Date of Award


Document Type


Degree Name

Master of Science (MS)


Health, Physical Education and Recreation


The purpose of the study was to determine how social support and self-efficacy function in each stage of change in exercise behavior and also to study to what extent social support and self-efficacy can predict what stage of change a person is in. To determine this, 179 Air Force men and women ranging in age from 19 to 54 years old at U.S. Strategic Command, Offutt Air Force Base, Nebraska, were administered a questionnaire to determine their exercise stage of change, self-efficacy, and social support from family and friends. The stages of change for exercise were as follows: 0.0% precontemplation, 5.0% contemplation, 40.8% preparation, 13.4% action, and 40.8% maintenance. For family and friend social support, the mean scores increased from the precontemplation through the maintenance stage. However, no significant difference among the stages were found using Kruskal-Wallis one-way ANOVAs. For self-efficacy, significant differences were found between the contemplation and maintenance stages, as well as the preparation and maintenance stages (p < .05). Chi-square analysis revealed no significant relationship between the stages of change and categorical demographic variables. Logistic regression analysis also found that the log odds of being in the action and maintenance stages versus the contemplation and preparation stage were significantly higher for those with higher friend social support and self-efficacy scores with odds ratios of 1.04 and 1.25 (p < .05), respectively. The significant variables of friend social support and self-efficacy were further analyzed in logistic regression analysis. A significant association was found between self-efficacy and being in the action and maintenance stages versus the contemplation and preparation stages (p < .05). Self-efficacy was found to account for 10.92% of the variance.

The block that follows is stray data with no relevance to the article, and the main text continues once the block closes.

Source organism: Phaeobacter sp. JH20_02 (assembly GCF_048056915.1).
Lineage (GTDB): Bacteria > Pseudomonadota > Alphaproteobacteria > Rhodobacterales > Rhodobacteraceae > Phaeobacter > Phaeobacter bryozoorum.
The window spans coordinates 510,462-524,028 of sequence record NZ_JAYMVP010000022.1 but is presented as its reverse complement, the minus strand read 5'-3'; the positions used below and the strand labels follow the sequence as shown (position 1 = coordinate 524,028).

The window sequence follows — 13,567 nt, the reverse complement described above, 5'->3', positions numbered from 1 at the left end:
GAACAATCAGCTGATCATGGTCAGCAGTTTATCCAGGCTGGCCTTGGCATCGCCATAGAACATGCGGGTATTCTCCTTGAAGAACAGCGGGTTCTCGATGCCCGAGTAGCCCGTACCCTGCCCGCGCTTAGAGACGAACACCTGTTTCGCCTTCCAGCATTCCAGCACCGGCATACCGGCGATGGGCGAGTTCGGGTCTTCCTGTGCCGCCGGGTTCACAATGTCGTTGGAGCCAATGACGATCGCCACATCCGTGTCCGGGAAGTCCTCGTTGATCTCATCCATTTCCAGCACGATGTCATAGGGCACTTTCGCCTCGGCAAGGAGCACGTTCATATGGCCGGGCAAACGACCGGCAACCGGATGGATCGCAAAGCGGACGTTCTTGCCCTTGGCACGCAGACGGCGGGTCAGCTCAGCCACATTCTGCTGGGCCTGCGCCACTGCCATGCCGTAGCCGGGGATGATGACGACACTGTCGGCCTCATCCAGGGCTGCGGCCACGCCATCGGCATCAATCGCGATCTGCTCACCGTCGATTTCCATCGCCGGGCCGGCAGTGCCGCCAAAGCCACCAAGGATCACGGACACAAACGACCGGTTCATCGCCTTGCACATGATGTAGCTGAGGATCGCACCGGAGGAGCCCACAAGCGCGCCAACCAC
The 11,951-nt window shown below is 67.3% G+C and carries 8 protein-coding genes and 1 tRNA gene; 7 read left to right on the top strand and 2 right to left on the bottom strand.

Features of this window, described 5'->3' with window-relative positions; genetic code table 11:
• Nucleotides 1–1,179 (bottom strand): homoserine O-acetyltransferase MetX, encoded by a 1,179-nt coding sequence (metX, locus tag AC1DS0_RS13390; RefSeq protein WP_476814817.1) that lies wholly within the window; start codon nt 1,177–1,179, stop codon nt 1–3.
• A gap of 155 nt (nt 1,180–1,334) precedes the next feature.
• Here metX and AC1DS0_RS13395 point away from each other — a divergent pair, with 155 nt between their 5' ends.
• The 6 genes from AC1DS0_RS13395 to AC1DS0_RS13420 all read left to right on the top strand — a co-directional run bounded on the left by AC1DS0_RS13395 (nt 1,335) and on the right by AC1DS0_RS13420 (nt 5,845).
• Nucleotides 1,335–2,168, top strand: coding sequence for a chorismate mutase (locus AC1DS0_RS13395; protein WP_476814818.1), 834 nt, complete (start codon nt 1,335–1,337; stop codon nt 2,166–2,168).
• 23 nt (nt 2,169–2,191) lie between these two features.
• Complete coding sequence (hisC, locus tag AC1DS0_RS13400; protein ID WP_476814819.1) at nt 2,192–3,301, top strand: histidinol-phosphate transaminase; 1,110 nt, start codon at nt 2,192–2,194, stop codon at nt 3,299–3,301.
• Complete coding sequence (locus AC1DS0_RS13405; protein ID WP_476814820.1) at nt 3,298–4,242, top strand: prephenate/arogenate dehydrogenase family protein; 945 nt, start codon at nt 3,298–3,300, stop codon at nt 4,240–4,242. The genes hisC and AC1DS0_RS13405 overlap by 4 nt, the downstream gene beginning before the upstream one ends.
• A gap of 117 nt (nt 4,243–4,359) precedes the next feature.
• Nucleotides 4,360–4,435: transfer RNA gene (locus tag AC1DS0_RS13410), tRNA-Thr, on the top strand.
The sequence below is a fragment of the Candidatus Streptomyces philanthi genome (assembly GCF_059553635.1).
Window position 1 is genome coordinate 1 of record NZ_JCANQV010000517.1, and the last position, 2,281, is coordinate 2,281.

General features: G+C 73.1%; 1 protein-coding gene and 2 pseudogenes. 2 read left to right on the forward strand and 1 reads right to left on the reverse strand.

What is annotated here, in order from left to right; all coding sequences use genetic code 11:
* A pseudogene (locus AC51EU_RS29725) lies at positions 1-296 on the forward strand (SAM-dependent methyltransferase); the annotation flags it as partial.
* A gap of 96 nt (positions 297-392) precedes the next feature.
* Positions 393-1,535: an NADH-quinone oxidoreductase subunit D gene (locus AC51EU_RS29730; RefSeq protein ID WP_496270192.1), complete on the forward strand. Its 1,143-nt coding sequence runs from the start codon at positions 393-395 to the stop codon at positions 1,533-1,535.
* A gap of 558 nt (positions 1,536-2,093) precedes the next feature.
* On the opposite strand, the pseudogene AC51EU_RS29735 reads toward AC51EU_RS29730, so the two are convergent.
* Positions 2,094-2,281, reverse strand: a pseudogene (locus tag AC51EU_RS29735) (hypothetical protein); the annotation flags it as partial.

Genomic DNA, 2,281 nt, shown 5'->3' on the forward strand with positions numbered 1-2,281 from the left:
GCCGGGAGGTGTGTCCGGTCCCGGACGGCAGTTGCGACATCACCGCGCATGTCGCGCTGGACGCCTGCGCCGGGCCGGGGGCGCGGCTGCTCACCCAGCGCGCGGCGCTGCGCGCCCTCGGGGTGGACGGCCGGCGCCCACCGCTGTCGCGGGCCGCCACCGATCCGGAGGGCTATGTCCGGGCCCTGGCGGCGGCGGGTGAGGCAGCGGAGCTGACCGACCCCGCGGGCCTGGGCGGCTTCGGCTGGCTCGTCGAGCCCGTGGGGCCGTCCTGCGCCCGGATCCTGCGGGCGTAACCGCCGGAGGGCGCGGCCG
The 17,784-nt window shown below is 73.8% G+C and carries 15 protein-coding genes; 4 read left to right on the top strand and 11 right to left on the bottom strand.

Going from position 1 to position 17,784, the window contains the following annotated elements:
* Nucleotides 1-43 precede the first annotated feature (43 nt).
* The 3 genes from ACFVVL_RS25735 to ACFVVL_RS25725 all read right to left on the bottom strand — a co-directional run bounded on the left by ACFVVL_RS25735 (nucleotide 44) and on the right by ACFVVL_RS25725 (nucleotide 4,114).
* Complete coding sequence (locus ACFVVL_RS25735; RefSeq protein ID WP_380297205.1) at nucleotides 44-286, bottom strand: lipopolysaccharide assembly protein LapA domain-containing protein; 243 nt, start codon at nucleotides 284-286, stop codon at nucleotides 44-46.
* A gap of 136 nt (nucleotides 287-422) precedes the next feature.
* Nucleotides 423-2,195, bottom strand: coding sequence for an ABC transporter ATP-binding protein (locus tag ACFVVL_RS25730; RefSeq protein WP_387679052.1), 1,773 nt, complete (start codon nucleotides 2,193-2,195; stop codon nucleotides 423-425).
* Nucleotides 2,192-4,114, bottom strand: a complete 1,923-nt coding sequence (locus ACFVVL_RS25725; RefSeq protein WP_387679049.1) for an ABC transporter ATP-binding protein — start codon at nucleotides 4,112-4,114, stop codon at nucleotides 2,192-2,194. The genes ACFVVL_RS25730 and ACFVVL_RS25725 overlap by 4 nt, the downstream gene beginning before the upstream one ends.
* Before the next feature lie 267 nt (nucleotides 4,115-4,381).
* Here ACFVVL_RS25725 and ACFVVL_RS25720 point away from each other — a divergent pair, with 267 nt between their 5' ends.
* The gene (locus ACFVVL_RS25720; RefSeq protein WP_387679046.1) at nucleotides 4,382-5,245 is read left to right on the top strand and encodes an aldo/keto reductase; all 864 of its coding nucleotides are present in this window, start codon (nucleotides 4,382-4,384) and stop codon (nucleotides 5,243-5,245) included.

A Thesis Presented to the School of Health, Physical Education, and Recreation and the Faculty of the Graduate College University of Nebraska In Partial Fulfillment of the Requirements for the Degree Master of Science University of Nebraska at Omaha.